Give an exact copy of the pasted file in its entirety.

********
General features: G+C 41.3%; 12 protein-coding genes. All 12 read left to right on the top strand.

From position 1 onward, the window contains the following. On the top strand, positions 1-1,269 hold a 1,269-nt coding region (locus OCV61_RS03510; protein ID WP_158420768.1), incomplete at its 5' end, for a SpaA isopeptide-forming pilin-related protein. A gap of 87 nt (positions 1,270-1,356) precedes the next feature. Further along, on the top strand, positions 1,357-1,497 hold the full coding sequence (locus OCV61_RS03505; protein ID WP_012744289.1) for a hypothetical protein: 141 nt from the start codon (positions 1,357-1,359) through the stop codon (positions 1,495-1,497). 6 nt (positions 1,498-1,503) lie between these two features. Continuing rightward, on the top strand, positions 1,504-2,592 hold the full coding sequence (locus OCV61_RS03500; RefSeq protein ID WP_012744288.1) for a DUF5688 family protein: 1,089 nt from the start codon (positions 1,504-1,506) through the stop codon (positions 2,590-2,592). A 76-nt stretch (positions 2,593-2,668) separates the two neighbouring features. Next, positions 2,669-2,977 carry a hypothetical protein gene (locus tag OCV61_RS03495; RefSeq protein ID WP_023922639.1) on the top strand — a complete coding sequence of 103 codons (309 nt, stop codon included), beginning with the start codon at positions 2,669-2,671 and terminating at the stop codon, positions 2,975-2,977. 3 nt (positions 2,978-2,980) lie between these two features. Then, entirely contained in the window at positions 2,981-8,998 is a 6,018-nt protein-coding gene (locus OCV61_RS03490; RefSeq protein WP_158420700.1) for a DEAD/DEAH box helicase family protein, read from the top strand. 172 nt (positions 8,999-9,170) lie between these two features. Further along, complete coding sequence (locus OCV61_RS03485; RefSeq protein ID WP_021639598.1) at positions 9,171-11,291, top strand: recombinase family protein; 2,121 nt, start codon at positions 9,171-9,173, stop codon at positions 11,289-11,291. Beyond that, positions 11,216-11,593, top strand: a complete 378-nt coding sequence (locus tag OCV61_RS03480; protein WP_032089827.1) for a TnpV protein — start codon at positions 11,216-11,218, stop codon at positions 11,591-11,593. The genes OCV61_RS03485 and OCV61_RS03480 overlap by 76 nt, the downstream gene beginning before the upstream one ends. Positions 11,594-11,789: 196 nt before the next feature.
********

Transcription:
General features: G+C 41.3%; 12 protein-coding genes. All 12 read left to right on the top strand.

From position 1 onward, the window contains the following. On the top strand, positions 1-1,269 hold a 1,269-nt coding region (locus OCV61_RS03510; protein ID WP_158420768.1), incomplete at its 5' end, for a SpaA isopeptide-forming pilin-related protein. A gap of 87 nt (positions 1,270-1,356) precedes the next feature. Further along, on the top strand, positions 1,357-1,497 hold the full coding sequence (locus OCV61_RS03505; protein ID WP_012744289.1) for a hypothetical protein: 141 nt from the start codon (positions 1,357-1,359) through the stop codon (positions 1,495-1,497). 6 nt (positions 1,498-1,503) lie between these two features. Continuing rightward, on the top strand, positions 1,504-2,592 hold the full coding sequence (locus OCV61_RS03500; RefSeq protein ID WP_012744288.1) for a DUF5688 family protein: 1,089 nt from the start codon (positions 1,504-1,506) through the stop codon (positions 2,590-2,592). A 76-nt stretch (positions 2,593-2,668) separates the two neighbouring features. Next, positions 2,669-2,977 carry a hypothetical protein gene (locus tag OCV61_RS03495; RefSeq protein ID WP_023922639.1) on the top strand — a complete coding sequence of 103 codons (309 nt, stop codon included), beginning with the start codon at positions 2,669-2,671 and terminating at the stop codon, positions 2,975-2,977. 3 nt (positions 2,978-2,980) lie between these two features. Then, entirely contained in the window at positions 2,981-8,998 is a 6,018-nt protein-coding gene (locus OCV61_RS03490; RefSeq protein WP_158420700.1) for a DEAD/DEAH box helicase family protein, read from the top strand. 172 nt (positions 8,999-9,170) lie between these two features. Further along, complete coding sequence (locus OCV61_RS03485; RefSeq protein ID WP_021639598.1) at positions 9,171-11,291, top strand: recombinase family protein; 2,121 nt, start codon at positions 9,171-9,173, stop codon at positions 11,289-11,291. Beyond that, positions 11,216-11,593, top strand: a complete 378-nt coding sequence (locus tag OCV61_RS03480; protein WP_032089827.1) for a TnpV protein — start codon at positions 11,216-11,218, stop codon at positions 11,591-11,593. The genes OCV61_RS03485 and OCV61_RS03480 overlap by 76 nt, the downstream gene beginning before the upstream one ends. Positions 11,594-11,789: 196 nt before the next feature.